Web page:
Tuesday

26th Jul 2016

Agenda

This WEEK in the European Union

  • Putin: Russia's hardman PM will be in Brussels next week, amid an agenda dominated by democracy and human rights in north Africa (Photo: NATO)

EU foreign ministers meeting in Brussels on Sunday (20 February) evening and Monday aim to pledge support for grassroots north African revolutions, as the bloc scrambles to come up with a co-ordinated response to events.

The ministers' draft conclusions say the EU will offer "support to democratic transition in the wider region that comes from within," according to German press agency DPA. The draft paper also speaks of new EU "support packages" and "adequate means to contribute to the most urgent needs for socio-economic development" in post-revolutionary Egypt and Tunisia, but gives no figures.

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Amid escalating violence in Bahrain, Libya and Yemen going into the weekend, ministers might be confronted with entirely new problems by the time they sit down to dinner on Sunday. "No one could have predicted what is happening," one diplomatic contact said.

Zooming in on details, ministers are likely to debate how to handle the exodus of north African refugees to Europe ahead of talks on the subject at EU-leader-level in March. EU efforts to freeze the financial assets of the ousted Egyptian and Tunisian dictators will also come up.

In other business, the UK is to propose further toughening of economic sanctions against Iran over its alleged nuclear weapons programme. And Poland is to call for extra measures against Belarus after it jailed a young protester for four years.

For her part, EU foreign affairs chief Catherine Ashton will visit Egypt on Monday.

On Wednesday, she will host an international conference in Brussels with senior officials from Maghreb and Middle East countries, the US, Japan and international financial institutions, such as the World Bank, to frame a multilateral masterplan for the region.

Following the EU ministers' high-minded pro-democracy declaration on Monday, EU commission president Jose Manuel Barroso will host the UN high commissioner for human rights, Navi Pillay, in the EU capital on Wednesday.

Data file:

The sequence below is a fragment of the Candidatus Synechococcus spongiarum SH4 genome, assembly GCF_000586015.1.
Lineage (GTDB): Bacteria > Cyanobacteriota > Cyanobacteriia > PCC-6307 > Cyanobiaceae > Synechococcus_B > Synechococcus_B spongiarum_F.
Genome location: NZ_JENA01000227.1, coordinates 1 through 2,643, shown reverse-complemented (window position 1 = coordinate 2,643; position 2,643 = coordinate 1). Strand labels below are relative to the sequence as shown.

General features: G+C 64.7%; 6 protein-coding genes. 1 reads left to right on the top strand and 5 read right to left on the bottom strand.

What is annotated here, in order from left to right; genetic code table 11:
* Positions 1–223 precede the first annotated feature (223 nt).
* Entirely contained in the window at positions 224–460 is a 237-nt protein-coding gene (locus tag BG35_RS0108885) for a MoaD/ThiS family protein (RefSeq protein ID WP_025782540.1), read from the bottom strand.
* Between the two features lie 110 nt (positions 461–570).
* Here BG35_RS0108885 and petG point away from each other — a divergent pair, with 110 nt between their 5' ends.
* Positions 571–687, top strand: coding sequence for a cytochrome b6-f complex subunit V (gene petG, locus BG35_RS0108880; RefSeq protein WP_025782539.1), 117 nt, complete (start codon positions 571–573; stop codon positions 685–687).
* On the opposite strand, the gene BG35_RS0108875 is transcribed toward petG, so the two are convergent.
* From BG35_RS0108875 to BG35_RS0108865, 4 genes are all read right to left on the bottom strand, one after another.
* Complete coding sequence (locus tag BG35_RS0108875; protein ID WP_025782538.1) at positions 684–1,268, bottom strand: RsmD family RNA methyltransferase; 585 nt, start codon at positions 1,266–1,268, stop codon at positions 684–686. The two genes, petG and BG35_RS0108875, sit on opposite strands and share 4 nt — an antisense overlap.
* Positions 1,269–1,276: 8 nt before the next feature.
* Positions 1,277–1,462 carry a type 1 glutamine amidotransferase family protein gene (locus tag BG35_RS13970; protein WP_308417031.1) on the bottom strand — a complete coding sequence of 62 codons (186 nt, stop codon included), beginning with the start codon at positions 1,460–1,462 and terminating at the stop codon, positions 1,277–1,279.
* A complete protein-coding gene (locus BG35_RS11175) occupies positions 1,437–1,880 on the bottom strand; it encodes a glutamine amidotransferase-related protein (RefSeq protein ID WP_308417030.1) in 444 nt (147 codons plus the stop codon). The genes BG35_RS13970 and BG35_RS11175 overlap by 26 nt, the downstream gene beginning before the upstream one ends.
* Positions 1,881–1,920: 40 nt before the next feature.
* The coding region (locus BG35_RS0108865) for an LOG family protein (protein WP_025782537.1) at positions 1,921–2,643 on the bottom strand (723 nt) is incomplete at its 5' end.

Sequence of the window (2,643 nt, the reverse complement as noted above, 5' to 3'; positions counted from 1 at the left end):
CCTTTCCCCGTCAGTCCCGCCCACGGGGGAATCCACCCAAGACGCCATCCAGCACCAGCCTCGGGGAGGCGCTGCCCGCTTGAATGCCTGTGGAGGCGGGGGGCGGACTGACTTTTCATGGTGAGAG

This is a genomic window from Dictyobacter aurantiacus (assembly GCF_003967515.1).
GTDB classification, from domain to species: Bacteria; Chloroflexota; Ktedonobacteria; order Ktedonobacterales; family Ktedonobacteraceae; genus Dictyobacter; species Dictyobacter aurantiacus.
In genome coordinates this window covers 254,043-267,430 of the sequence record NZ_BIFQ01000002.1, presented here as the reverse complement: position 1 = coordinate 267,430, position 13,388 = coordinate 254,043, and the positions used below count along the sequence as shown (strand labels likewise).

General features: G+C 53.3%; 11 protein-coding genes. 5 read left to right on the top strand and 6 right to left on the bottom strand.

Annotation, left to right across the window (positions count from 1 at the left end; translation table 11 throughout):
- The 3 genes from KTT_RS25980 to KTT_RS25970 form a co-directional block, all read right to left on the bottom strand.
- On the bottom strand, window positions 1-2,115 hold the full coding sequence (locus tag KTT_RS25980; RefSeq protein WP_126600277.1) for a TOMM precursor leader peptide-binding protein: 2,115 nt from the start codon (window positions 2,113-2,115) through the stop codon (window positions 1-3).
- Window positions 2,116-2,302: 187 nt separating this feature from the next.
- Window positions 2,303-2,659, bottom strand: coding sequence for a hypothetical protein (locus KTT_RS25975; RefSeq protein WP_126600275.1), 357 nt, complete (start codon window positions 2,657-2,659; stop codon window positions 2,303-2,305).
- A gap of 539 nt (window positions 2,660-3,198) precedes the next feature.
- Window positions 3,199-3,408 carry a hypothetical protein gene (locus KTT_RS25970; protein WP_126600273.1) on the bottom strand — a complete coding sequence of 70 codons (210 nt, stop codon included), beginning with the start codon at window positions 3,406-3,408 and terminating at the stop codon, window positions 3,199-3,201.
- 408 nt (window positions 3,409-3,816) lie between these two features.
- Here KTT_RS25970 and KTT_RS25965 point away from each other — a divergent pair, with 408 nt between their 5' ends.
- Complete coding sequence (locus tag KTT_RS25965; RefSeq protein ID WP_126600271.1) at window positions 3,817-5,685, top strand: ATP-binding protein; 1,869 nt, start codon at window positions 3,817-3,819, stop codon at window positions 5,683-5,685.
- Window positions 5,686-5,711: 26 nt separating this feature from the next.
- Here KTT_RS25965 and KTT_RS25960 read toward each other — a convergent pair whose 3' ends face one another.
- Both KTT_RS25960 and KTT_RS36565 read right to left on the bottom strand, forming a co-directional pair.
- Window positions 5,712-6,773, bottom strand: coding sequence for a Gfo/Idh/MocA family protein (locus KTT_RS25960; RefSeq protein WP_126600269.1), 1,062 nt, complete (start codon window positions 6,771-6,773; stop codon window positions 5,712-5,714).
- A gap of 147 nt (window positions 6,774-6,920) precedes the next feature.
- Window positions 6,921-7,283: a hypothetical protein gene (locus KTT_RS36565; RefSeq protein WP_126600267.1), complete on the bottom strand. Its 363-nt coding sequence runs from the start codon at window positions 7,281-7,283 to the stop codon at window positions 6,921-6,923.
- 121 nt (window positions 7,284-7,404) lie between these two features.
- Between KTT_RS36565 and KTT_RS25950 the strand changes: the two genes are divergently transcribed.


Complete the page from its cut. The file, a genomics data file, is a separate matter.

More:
The atmosphere in Brussels will change on Thursday however, when Russia's hardman prime minister and likely next president brings his full suite of ministers to spend two days in meetings with Mr Barroso and his team.

The regular, once-every-two-years event comes shortly after Russia sentenced oligarch Mikhail Khodorkovsky to stay in jail until 2017 in a case seen as proof of Mr Putin's contempt for the rule of law.

The Liberal group in the European Parliament last week called for EU countries to consider imposing sanctions on Russia. And EU ministers in January discussed whether or not to prune back the multitude of content-lite EU-Russia meetings each year, including the option of dropping one of the two annual EU-Russia summits.

Ms Ashton will on Wednesday in Brussels also meet a controversial figure - Cuban foreign minister Bruno Parilla. Spain last year urged the EU to normalise relations with the Havana regime, but the death of a prominent hunger striker put paid to the idea.

The week will end with a likely drubbing for the incumbent centre-right Fianna Fail party in Irish general elections on Friday.

Electoral campaigning has been dominated by Dublin's recent €85 billion EU-IMF loan - the final humiliation for a government that was once seen as a posterchild of EU success.

Pay up on migrant deal, Turkey tells EU

Erdogan told German TV the EU has not kept its promise on the migrant deal. "What would Europe do if we let these people go to Europe?”, he said, referring to the 3 million Syrian refugees in Turkey.

Poland 'changing for the worse' for Muslims and refugees

Chechen refugees have been coming to Poland for decades. Tatar Muslims have lived there for centuries. But with the new government trying to whip up fear of foreigners, "things are changing for the worse”.

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